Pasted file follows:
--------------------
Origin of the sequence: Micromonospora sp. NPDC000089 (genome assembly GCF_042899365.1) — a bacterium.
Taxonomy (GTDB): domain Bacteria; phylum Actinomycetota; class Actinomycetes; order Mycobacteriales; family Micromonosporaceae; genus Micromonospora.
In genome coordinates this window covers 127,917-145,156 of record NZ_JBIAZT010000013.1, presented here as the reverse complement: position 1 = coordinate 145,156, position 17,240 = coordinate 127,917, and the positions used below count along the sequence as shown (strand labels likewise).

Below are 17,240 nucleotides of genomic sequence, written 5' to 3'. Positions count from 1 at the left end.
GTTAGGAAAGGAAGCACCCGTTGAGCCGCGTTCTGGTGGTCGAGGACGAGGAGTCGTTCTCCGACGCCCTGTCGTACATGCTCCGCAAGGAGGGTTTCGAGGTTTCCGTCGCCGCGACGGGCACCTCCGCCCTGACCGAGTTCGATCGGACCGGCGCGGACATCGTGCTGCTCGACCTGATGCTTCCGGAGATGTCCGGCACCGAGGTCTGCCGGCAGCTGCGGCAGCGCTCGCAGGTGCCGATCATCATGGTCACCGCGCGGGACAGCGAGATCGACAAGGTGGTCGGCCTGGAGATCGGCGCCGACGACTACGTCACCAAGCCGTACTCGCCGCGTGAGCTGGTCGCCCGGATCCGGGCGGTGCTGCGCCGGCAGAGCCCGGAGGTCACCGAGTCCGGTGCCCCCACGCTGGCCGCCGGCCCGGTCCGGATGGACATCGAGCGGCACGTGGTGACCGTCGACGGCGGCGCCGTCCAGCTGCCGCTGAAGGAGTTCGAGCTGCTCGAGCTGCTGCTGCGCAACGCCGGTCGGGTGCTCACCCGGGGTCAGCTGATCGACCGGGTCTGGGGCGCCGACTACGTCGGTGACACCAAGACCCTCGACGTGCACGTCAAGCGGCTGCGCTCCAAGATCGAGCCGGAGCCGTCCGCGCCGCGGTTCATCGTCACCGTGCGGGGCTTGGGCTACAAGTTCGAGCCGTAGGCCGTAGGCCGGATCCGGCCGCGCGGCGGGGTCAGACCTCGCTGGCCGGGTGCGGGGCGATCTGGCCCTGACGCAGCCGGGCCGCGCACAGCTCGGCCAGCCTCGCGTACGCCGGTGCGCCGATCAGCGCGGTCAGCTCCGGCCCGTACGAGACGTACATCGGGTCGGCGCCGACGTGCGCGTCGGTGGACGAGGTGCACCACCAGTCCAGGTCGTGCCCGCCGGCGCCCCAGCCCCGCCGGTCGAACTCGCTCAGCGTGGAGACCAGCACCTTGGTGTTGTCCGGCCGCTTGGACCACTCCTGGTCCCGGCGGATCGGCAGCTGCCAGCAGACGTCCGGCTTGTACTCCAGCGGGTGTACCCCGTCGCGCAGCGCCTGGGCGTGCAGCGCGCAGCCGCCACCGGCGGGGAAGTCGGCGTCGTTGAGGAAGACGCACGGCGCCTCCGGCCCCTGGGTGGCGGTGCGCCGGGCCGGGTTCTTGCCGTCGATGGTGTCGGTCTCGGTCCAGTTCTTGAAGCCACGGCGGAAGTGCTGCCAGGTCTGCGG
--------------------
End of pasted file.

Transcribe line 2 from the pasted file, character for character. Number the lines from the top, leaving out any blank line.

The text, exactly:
Taxonomy (GTDB): domain Bacteria; phylum Actinomycetota; class Actinomycetes; order Mycobacteriales; family Micromonosporaceae; genus Micromonospora.